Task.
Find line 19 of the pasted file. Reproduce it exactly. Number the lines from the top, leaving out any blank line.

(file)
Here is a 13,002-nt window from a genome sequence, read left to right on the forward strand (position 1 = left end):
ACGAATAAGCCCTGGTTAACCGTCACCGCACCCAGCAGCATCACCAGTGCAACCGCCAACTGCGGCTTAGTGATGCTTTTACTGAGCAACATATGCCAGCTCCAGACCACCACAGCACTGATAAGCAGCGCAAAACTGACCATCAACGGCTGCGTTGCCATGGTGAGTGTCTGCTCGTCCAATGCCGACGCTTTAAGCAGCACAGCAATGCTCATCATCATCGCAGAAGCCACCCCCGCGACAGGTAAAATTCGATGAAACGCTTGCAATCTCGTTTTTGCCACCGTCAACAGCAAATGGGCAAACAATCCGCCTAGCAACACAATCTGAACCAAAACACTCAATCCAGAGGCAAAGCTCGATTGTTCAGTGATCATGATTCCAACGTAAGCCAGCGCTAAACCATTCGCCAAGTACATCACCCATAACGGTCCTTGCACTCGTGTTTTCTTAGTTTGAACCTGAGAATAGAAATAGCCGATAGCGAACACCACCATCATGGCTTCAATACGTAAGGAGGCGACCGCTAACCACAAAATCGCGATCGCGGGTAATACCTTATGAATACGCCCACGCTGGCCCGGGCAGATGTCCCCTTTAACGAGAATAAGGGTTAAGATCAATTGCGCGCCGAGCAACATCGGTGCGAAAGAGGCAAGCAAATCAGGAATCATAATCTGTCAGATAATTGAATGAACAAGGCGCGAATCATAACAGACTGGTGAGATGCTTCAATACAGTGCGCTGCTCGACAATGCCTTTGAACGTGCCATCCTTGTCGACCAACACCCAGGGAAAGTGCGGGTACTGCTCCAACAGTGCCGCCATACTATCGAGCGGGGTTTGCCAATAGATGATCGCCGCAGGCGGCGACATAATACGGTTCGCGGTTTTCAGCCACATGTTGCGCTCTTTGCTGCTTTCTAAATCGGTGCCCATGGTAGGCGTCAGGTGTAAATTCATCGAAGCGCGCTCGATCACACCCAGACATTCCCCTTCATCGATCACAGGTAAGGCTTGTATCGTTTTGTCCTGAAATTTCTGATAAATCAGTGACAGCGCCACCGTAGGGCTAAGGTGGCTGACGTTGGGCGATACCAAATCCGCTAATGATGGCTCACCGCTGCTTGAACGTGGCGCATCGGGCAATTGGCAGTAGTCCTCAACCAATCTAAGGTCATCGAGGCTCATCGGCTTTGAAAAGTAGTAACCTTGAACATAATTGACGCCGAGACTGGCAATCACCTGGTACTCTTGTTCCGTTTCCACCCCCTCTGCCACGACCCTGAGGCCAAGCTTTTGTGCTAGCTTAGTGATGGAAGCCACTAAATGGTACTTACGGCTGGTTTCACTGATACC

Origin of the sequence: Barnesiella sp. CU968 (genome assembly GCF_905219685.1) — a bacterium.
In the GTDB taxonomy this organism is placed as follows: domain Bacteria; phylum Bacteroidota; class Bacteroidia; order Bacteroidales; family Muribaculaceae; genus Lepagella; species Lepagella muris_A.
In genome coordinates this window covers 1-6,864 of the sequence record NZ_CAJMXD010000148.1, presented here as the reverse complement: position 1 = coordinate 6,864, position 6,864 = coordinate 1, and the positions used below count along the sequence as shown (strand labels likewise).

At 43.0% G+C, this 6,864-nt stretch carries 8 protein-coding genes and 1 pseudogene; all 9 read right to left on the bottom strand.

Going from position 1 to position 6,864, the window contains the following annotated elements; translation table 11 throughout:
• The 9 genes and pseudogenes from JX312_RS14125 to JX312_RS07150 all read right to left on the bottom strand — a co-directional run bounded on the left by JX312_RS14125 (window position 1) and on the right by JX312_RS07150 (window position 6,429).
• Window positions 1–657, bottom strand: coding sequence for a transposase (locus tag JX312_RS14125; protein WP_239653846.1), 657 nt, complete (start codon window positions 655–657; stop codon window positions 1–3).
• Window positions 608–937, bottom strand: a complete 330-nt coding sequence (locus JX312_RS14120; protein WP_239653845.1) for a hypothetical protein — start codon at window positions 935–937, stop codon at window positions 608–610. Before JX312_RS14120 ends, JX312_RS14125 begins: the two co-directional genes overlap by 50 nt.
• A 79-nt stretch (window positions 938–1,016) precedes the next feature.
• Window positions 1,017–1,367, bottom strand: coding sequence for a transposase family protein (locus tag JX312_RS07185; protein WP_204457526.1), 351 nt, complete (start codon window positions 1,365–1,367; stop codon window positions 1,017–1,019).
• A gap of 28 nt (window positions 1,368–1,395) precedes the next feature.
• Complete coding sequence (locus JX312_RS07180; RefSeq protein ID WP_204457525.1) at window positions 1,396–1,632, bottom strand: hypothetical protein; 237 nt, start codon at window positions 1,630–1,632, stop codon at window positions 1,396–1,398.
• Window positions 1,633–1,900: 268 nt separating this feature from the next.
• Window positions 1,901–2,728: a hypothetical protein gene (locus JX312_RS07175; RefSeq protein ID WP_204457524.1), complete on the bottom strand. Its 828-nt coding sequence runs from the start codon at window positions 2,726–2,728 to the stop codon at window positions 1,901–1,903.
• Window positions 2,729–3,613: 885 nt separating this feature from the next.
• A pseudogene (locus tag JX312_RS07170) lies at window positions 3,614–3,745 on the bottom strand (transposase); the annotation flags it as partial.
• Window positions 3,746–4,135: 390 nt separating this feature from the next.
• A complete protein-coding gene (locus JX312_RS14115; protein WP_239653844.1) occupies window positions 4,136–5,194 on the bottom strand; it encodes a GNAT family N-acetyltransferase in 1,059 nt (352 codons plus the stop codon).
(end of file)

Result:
• Window positions 3,746–4,135: 390 nt separating this feature from the next.